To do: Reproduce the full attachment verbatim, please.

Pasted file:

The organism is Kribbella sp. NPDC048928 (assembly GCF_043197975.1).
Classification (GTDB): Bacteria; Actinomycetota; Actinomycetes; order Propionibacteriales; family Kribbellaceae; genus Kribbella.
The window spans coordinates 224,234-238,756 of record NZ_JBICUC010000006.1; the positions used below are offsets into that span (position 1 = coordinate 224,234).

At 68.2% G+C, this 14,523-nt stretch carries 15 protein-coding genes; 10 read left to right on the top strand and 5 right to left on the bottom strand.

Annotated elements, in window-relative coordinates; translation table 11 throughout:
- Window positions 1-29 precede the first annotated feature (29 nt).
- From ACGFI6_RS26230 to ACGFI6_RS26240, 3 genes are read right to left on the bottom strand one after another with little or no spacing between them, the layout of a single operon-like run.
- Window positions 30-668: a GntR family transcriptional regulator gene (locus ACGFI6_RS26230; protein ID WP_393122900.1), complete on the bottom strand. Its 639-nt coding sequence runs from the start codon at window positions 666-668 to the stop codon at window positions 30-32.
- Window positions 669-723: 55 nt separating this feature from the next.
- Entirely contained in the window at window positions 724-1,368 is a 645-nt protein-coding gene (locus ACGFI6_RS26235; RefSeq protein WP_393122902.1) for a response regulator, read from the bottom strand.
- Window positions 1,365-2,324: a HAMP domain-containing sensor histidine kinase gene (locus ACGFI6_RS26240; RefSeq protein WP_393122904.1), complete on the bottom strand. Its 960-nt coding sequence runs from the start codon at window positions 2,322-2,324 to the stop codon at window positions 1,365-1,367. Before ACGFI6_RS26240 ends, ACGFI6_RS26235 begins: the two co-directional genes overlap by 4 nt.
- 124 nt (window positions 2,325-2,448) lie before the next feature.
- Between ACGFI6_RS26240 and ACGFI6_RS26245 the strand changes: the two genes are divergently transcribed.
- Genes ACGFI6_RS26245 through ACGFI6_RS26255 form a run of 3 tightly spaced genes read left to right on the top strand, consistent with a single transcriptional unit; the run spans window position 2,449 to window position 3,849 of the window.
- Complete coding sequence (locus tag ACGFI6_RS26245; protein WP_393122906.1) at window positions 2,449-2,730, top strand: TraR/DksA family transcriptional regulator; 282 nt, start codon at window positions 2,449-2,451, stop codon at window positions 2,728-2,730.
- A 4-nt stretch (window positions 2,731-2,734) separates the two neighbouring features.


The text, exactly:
The organism is Kribbella sp. NPDC048928 (assembly GCF_043197975.1).
Classification (GTDB): Bacteria; Actinomycetota; Actinomycetes; order Propionibacteriales; family Kribbellaceae; genus Kribbella.
The window spans coordinates 224,234-238,756 of record NZ_JBICUC010000006.1; the positions used below are offsets into that span (position 1 = coordinate 224,234).

At 68.2% G+C, this 14,523-nt stretch carries 15 protein-coding genes; 10 read left to right on the top strand and 5 right to left on the bottom strand.

Annotated elements, in window-relative coordinates; translation table 11 throughout:
- Window positions 1-29 precede the first annotated feature (29 nt).
- From ACGFI6_RS26230 to ACGFI6_RS26240, 3 genes are read right to left on the bottom strand one after another with little or no spacing between them, the layout of a single operon-like run.
- Window positions 30-668: a GntR family transcriptional regulator gene (locus ACGFI6_RS26230; protein ID WP_393122900.1), complete on the bottom strand. Its 639-nt coding sequence runs from the start codon at window positions 666-668 to the stop codon at window positions 30-32.
- Window positions 669-723: 55 nt separating this feature from the next.
- Entirely contained in the window at window positions 724-1,368 is a 645-nt protein-coding gene (locus ACGFI6_RS26235; RefSeq protein WP_393122902.1) for a response regulator, read from the bottom strand.
- Window positions 1,365-2,324: a HAMP domain-containing sensor histidine kinase gene (locus ACGFI6_RS26240; RefSeq protein WP_393122904.1), complete on the bottom strand. Its 960-nt coding sequence runs from the start codon at window positions 2,322-2,324 to the stop codon at window positions 1,365-1,367. Before ACGFI6_RS26240 ends, ACGFI6_RS26235 begins: the two co-directional genes overlap by 4 nt.
- 124 nt (window positions 2,325-2,448) lie before the next feature.
- Between ACGFI6_RS26240 and ACGFI6_RS26245 the strand changes: the two genes are divergently transcribed.
- Genes ACGFI6_RS26245 through ACGFI6_RS26255 form a run of 3 tightly spaced genes read left to right on the top strand, consistent with a single transcriptional unit; the run spans window position 2,449 to window position 3,849 of the window.
- Complete coding sequence (locus tag ACGFI6_RS26245; protein WP_393122906.1) at window positions 2,449-2,730, top strand: TraR/DksA family transcriptional regulator; 282 nt, start codon at window positions 2,449-2,451, stop codon at window positions 2,728-2,730.
- A 4-nt stretch (window positions 2,731-2,734) separates the two neighbouring features.